How Your Period Messes With Your Sleep — And 7 Ways to Fix It

The real reason women's can't sleep: the menstrual cycle.

October 19, 2016
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Adapted from The Sleep Doctor's Diet Plan

According to a poll by the National Sleep Foundation, about 70 percent of menstruating women say their sleep is disrupted during their periods by symptoms like breast tenderness, bloating, cramps, and headaches.

At the start of your menstrual phase (when your period begins), there's a decline in estrogen (and a slowing of your metabolism) and you get sleepy. We now know that the drop in estrogen leads to less REM sleep, which is when dreams usually occur. Also, having a heavy period can lead to anemia from the lower iron level, which is a possible cause of restless legs syndrome—that uncomfortable creepy, crawly feeling you may get in your legs when you lie down that forces you to keep moving your legs or walking around.

More: How to Eliminate PMS From Your Life Forever

During the follicular phase, in the first half of your menstrual cycle, the brain signals the pituitary gland to make follicle-stimulating hormone, which triggers a rise in estrogen. Thus, you no longer feel sleepy—on the contrary, you may feel overly stimulated and have insomnia. During the follicular phase, women tend to have more light or poor-quality sleep (Stage 2) and an increase in REM sleep, often at the end of the night, which may make it difficult to wake up in the morning. So, it's both hard to fall asleep and hard to wake up during this menstrual phase leading to ovulation.

During the early luteal phase, the week after ovulation, the hormone progesterone is on the rise again. This will increase sleepiness and body temperature. Your circadian rhythm (which is controlled by melatonin) is affected. You will feel sleepy and want to go to bed earlier, but you will also wake up earlier. Your metabolism speeds up during this phase, so you will feel hungrier and eat more. Sleep will be lighter or of poorer quality.

More: 5 Gut Mistakes You Don't Know You're Making

In the final phase that leads up to menstruation—the late luteal phase, which is when many women experience PMS—estrogen and progesterone levels begin to fall back to normal, increasing awakenings and decreasing the amount of deep, restorative sleep you get and crave the most.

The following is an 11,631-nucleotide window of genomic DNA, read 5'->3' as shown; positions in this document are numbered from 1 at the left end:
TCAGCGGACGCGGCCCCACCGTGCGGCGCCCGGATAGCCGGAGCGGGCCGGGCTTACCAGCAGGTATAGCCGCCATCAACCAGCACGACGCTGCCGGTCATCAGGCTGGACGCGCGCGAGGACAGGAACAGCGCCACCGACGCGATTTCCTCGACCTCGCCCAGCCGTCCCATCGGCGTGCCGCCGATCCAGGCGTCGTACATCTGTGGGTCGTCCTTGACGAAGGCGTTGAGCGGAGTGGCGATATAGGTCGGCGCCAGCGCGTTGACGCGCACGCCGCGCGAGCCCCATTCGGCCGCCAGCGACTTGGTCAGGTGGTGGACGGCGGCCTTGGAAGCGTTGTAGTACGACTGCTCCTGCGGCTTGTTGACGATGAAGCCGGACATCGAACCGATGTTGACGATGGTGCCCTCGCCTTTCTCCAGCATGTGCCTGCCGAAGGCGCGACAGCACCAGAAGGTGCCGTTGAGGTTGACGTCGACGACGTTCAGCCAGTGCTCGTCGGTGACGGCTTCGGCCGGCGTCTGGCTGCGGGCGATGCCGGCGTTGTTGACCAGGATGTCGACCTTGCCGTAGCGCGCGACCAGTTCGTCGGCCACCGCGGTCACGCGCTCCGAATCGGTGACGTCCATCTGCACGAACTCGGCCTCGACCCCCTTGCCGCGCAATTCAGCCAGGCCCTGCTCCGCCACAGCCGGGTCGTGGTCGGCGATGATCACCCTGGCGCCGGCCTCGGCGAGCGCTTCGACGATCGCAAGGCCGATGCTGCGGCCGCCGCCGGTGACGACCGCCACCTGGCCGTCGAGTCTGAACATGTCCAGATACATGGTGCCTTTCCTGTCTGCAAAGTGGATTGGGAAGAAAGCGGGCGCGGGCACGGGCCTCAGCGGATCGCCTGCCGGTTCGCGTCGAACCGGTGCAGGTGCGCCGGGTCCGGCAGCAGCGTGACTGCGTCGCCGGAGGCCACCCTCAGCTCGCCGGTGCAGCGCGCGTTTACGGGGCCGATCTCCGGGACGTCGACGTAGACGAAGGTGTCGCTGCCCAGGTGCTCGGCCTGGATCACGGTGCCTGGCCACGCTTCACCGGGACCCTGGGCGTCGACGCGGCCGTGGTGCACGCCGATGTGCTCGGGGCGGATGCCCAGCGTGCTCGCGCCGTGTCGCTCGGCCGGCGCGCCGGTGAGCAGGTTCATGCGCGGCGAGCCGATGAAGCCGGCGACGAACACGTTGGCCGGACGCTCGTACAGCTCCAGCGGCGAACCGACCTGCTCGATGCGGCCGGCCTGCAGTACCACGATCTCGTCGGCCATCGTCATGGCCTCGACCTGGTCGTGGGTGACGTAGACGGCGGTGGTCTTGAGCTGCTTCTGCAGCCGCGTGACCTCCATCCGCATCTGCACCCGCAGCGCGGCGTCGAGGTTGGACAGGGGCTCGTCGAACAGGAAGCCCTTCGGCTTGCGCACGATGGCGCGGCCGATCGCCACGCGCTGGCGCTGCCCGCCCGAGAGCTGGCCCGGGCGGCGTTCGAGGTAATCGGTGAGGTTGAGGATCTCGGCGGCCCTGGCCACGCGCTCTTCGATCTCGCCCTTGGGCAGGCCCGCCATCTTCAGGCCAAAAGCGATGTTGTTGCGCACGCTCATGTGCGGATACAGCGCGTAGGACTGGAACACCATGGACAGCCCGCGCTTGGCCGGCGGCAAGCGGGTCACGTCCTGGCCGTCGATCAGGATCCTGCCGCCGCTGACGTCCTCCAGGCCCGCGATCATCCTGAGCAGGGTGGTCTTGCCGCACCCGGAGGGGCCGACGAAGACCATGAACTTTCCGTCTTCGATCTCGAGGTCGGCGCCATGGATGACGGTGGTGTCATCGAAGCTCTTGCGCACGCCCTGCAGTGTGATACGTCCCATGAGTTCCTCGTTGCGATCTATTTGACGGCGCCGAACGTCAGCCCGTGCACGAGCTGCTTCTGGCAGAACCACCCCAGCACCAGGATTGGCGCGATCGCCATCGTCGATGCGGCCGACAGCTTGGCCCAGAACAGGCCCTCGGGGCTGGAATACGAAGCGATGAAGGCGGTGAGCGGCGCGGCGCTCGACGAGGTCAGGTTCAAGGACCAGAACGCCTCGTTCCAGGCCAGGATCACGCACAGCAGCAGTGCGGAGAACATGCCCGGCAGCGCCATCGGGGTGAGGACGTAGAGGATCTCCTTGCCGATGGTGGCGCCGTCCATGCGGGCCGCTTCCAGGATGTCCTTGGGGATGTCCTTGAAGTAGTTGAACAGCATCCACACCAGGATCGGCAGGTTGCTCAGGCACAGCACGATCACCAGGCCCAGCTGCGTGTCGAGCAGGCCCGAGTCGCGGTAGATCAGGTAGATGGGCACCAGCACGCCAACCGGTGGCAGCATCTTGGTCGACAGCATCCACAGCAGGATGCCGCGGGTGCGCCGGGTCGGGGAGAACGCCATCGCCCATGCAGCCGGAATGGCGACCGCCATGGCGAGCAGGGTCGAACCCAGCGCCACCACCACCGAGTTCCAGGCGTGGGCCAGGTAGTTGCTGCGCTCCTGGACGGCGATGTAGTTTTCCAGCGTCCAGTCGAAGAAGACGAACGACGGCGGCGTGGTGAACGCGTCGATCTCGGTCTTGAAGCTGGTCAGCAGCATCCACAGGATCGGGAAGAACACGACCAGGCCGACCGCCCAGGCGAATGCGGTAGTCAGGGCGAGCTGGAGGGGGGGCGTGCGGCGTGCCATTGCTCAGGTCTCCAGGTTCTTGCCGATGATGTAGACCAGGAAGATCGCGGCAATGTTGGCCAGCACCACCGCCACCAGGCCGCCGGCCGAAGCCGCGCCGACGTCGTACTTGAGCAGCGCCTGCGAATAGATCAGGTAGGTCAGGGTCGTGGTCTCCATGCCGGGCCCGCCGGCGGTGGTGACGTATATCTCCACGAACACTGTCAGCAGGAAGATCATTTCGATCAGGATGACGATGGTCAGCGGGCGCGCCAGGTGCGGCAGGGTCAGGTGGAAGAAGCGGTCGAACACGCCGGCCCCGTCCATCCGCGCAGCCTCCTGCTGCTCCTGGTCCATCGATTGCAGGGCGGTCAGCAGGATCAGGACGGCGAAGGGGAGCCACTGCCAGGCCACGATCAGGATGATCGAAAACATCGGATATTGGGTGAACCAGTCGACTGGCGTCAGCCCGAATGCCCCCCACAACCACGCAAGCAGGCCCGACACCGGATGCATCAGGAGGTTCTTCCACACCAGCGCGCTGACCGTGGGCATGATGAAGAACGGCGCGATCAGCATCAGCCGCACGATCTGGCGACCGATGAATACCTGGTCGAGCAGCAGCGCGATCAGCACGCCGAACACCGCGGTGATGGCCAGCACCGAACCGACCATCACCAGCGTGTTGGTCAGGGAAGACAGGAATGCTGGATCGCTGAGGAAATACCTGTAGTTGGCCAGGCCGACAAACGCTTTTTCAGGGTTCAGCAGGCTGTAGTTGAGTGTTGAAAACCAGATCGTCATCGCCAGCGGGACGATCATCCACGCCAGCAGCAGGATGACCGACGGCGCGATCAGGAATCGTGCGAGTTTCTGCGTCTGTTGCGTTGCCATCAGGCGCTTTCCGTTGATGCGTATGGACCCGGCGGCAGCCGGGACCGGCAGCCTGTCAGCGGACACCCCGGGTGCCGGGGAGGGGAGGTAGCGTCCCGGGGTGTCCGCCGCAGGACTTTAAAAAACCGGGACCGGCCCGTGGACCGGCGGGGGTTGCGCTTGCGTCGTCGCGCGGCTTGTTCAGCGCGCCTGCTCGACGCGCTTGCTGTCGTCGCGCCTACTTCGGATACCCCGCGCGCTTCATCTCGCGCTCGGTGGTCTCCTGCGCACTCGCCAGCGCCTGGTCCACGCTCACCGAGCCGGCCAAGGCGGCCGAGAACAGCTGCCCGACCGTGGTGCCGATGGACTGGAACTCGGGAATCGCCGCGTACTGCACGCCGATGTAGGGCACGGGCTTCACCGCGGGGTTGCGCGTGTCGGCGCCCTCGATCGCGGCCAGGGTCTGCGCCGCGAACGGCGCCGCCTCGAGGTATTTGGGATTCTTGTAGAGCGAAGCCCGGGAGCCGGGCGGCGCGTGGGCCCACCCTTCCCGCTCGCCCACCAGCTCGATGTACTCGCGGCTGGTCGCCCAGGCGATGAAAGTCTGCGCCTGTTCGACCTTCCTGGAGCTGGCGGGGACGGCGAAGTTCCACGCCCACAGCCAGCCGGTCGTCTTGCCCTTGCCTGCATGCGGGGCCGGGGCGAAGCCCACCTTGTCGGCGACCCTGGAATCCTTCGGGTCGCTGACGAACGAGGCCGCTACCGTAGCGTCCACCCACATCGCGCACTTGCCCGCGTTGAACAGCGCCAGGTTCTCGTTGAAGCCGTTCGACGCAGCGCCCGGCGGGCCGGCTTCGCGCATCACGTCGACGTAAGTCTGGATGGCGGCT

But to improve your sleep during all phases, follow these natural sleep tips for PMS and your period: 

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1. Increase your intake of liquids

This will help flush out excess sodium that causes water retention and bloating just before and during your period. This will help decrease any feelings of discomfort that make sleep difficult. 

More: Period Power: How Your Menstrual Cycle Affects Your Workout

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2. Take extra calcium

In a study commissioned by the manufacturer of Tums (an OTC antacid medication containing calcium carbonate), taking 1,200 milligrams (mg) calcium daily resulted in a 50 percent decrease in PMS symptoms. Bloating was reduced by 36 percent, food cravings by 54 percent, and psychological symptoms by 46 percent. In addition, calcium has sedating properties, which can improve sleep quality.

More: 7 Best Foods to Ease PMS Symptoms

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3. Take 400 mg magnesium

Studies show that magnesium affects mood by boosting the level of serotonin, the calming neurotransmitter in the brain. When combined with calcium, magnesium is a good muscle relaxant. Of course, being relaxed is important to falling asleep easily.

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4. Take 100 mg vitamin B6

This can help you produce serotonin. But be careful: In some people, B6 can have an energizing effect. 

More: 11 Things You Need to Know About Exercising on Your Period

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5. Starting at 2:00 p.m., eliminate all caffeine

Caffeine is a stimulant that can trigger anxiety, making it difficult to fall asleep. 

More: 10 Foods to Avoid If You Have Anxiety

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6. Exercise in the early morning sunlight

Remember, do not exercise within 4 hours of bedtime. Exercising close to bedtime can key you up and make it more difficult to fall asleep. However, getting outside in the natural sunlight can increase your melatonin level in the evening. In addition, getting sunlight each day is vital to keeping your serum vitamin D level adequate. We now know that sufficient vitamin D is important for producing leptin (the "stop" hormone that tells you to quit eating). 

More: How to Become a Morning Person

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7. Don’t drink alcohol within 3 hours of bedtime

PMS can cause your blood level of alcohol to get higher than at other times of the month. While drinking alcohol may make you feel sleepier, alcohol also keeps you out of the deep stages of sleep, which are important for feeling refreshed when you awaken.

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